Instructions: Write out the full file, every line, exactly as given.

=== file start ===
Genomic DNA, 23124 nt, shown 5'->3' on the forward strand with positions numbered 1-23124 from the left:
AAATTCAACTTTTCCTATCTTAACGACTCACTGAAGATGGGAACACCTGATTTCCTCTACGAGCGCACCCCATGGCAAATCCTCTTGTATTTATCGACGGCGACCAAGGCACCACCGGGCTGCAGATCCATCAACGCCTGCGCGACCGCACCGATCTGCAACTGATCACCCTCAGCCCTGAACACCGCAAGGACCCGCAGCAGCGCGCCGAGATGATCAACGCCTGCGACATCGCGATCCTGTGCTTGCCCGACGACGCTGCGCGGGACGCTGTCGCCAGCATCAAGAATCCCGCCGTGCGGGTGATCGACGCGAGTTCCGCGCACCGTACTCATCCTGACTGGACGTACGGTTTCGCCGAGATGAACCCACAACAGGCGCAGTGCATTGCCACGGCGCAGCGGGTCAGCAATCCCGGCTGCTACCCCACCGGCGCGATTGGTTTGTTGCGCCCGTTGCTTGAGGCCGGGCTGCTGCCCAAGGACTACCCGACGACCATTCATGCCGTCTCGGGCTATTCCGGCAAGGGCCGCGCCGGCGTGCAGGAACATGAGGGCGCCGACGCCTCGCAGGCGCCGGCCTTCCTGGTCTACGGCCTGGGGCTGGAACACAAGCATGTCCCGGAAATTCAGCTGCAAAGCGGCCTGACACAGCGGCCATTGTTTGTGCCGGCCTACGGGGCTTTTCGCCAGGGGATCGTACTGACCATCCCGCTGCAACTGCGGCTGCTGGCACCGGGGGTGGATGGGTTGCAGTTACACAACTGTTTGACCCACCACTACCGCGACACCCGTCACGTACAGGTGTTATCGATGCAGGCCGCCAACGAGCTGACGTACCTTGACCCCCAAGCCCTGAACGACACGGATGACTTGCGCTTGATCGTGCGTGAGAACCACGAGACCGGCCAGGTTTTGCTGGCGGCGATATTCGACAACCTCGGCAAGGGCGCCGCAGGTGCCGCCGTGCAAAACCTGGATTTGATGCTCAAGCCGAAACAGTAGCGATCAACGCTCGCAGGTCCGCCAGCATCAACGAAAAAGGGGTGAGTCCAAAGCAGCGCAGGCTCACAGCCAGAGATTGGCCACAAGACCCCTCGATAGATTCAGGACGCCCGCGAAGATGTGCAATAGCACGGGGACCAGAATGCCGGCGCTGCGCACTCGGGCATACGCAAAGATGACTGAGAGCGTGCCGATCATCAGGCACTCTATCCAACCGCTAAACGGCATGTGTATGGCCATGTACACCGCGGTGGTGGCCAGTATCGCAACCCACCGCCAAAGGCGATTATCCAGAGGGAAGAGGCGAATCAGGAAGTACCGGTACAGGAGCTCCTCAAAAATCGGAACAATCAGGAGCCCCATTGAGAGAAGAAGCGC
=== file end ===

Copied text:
Genomic DNA, 23124 nt, shown 5'->3' on the forward strand with positions numbered 1-23124 from the left:
AAATTCAACTTTTCCTATCTTAACGACTCACTGAAGATGGGAACACCTGATTTCCTCTACGAGCGCACCCCATGGCAAATCCTCTTGTATTTATCGACGGCGACCAAGGCACCACCGGGCTGCAGATCCATCAACGCCTGCGCGACCGCACCGATCTGCAACTGATCACCCTCAGCCCTGAACACCGCAAGGACCCGCAGCAGCGCGCCGAGATGATCAACGCCTGCGACATCGCGATCCTGTGCTTGCCCGACGACGCTGCGCGGGACGCTGTCGCCAGCATCAAGAATCCCGCCGTGCGGGTGATCGACGCGAGTTCCGCGCACCGTACTCATCCTGACTGGACGTACGGTTTCGCCGAGATGAACCCACAACAGGCGCAGTGCATTGCCACGGCGCAGCGGGTCAGCAATCCCGGCTGCTACCCCACCGGCGCGATTGGTTTGTTGCGCCCGTTGCTTGAGGCCGGGCTGCTGCCCAAGGACTACCCGACGACCATTCATGCCGTCTCGGGCTATTCCGGCAAGGGCCGCGCCGGCGTGCAGGAACATGAGGGCGCCGACGCCTCGCAGGCGCCGGCCTTCCTGGTCTACGGCCTGGGGCTGGAACACAAGCATGTCCCGGAAATTCAGCTGCAAAGCGGCCTGACACAGCGGCCATTGTTTGTGCCGGCCTACGGGGCTTTTCGCCAGGGGATCGTACTGACCATCCCGCTGCAACTGCGGCTGCTGGCACCGGGGGTGGATGGGTTGCAGTTACACAACTGTTTGACCCACCACTACCGCGACACCCGTCACGTACAGGTGTTATCGATGCAGGCCGCCAACGAGCTGACGTACCTTGACCCCCAAGCCCTGAACGACACGGATGACTTGCGCTTGATCGTGCGTGAGAACCACGAGACCGGCCAGGTTTTGCTGGCGGCGATATTCGACAACCTCGGCAAGGGCGCCGCAGGTGCCGCCGTGCAAAACCTGGATTTGATGCTCAAGCCGAAACAGTAGCGATCAACGCTCGCAGGTCCGCCAGCATCAACGAAAAAGGGGTGAGTCCAAAGCAGCGCAGGCTCACAGCCAGAGATTGGCCACAAGACCCCTCGATAGATTCAGGACGCCCGCGAAGATGTGCAATAGCACGGGGACCAGAATGCCGGCGCTGCGCACTCGGGCATACGCAAAGATGACTGAGAGCGTGCCGATCATCAGGCACTCTATCCAACCGCTAAACGGCATGTGTATGGCCATGTACACCGCGGTGGTGGCCAGTATCGCAACCCACCGCCAAAGGCGATTATCCAGAGGGAAGAGGCGAATCAGGAAGTACCGGTACAGGAGCTCCTCAAAAATCGGAACAATCAGGAGCCCCATTGAGAGAAGAAGCGC